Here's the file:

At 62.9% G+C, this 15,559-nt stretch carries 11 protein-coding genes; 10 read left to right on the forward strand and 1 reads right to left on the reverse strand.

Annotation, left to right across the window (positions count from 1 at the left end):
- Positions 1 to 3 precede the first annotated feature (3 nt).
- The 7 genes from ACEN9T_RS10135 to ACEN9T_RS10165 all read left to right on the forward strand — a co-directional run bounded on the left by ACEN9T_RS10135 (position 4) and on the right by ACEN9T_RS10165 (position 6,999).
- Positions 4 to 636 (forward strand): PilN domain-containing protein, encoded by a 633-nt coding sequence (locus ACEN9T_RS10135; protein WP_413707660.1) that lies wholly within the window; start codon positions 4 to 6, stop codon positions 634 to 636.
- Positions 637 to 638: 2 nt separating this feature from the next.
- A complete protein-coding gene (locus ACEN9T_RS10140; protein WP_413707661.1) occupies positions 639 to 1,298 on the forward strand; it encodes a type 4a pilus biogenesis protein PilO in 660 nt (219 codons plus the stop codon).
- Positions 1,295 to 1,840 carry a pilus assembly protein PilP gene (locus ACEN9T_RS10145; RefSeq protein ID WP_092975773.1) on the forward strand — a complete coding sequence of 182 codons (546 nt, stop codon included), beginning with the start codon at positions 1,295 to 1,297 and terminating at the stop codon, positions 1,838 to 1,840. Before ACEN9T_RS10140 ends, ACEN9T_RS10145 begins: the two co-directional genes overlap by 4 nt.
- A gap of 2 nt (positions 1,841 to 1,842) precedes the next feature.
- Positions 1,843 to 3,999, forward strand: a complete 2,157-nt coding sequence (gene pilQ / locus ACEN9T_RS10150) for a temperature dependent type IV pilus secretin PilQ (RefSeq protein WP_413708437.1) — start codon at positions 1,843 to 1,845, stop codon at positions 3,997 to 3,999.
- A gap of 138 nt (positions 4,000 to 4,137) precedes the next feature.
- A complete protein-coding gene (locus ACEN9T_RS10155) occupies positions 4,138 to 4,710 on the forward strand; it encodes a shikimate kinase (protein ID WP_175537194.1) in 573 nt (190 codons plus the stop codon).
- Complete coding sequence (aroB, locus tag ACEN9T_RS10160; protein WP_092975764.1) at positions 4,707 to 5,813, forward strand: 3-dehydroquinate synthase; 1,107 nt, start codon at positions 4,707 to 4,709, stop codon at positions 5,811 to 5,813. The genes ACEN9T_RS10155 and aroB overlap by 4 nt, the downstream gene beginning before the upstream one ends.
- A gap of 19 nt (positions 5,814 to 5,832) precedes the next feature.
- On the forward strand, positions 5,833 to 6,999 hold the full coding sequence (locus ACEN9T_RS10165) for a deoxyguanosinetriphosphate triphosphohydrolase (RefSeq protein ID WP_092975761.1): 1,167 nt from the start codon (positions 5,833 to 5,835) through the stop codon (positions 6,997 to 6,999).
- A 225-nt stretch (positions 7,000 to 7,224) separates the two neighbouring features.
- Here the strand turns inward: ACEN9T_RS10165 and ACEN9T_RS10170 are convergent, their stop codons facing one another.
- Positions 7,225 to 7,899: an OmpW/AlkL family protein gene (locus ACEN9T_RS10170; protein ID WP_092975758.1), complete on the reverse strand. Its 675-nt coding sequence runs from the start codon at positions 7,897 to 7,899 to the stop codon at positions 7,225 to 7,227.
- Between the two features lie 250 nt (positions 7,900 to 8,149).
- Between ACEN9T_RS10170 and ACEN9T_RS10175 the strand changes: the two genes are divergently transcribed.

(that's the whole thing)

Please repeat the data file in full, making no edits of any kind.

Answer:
At 62.9% G+C, this 15,559-nt stretch carries 11 protein-coding genes; 10 read left to right on the forward strand and 1 reads right to left on the reverse strand.

Annotation, left to right across the window (positions count from 1 at the left end):
- Positions 1 to 3 precede the first annotated feature (3 nt).
- The 7 genes from ACEN9T_RS10135 to ACEN9T_RS10165 all read left to right on the forward strand — a co-directional run bounded on the left by ACEN9T_RS10135 (position 4) and on the right by ACEN9T_RS10165 (position 6,999).
- Positions 4 to 636 (forward strand): PilN domain-containing protein, encoded by a 633-nt coding sequence (locus ACEN9T_RS10135; protein WP_413707660.1) that lies wholly within the window; start codon positions 4 to 6, stop codon positions 634 to 636.
- Positions 637 to 638: 2 nt separating this feature from the next.
- A complete protein-coding gene (locus ACEN9T_RS10140; protein WP_413707661.1) occupies positions 639 to 1,298 on the forward strand; it encodes a type 4a pilus biogenesis protein PilO in 660 nt (219 codons plus the stop codon).
- Positions 1,295 to 1,840 carry a pilus assembly protein PilP gene (locus ACEN9T_RS10145; RefSeq protein ID WP_092975773.1) on the forward strand — a complete coding sequence of 182 codons (546 nt, stop codon included), beginning with the start codon at positions 1,295 to 1,297 and terminating at the stop codon, positions 1,838 to 1,840. Before ACEN9T_RS10140 ends, ACEN9T_RS10145 begins: the two co-directional genes overlap by 4 nt.
- A gap of 2 nt (positions 1,841 to 1,842) precedes the next feature.
- Positions 1,843 to 3,999, forward strand: a complete 2,157-nt coding sequence (gene pilQ / locus ACEN9T_RS10150) for a temperature dependent type IV pilus secretin PilQ (RefSeq protein WP_413708437.1) — start codon at positions 1,843 to 1,845, stop codon at positions 3,997 to 3,999.
- A gap of 138 nt (positions 4,000 to 4,137) precedes the next feature.
- A complete protein-coding gene (locus ACEN9T_RS10155) occupies positions 4,138 to 4,710 on the forward strand; it encodes a shikimate kinase (protein ID WP_175537194.1) in 573 nt (190 codons plus the stop codon).
- Complete coding sequence (aroB, locus tag ACEN9T_RS10160; protein WP_092975764.1) at positions 4,707 to 5,813, forward strand: 3-dehydroquinate synthase; 1,107 nt, start codon at positions 4,707 to 4,709, stop codon at positions 5,811 to 5,813. The genes ACEN9T_RS10155 and aroB overlap by 4 nt, the downstream gene beginning before the upstream one ends.
- A gap of 19 nt (positions 5,814 to 5,832) precedes the next feature.
- On the forward strand, positions 5,833 to 6,999 hold the full coding sequence (locus ACEN9T_RS10165) for a deoxyguanosinetriphosphate triphosphohydrolase (RefSeq protein ID WP_092975761.1): 1,167 nt from the start codon (positions 5,833 to 5,835) through the stop codon (positions 6,997 to 6,999).
- A 225-nt stretch (positions 7,000 to 7,224) separates the two neighbouring features.
- Here the strand turns inward: ACEN9T_RS10165 and ACEN9T_RS10170 are convergent, their stop codons facing one another.
- Positions 7,225 to 7,899: an OmpW/AlkL family protein gene (locus ACEN9T_RS10170; protein ID WP_092975758.1), complete on the reverse strand. Its 675-nt coding sequence runs from the start codon at positions 7,897 to 7,899 to the stop codon at positions 7,225 to 7,227.
- Between the two features lie 250 nt (positions 7,900 to 8,149).
- Between ACEN9T_RS10170 and ACEN9T_RS10175 the strand changes: the two genes are divergently transcribed.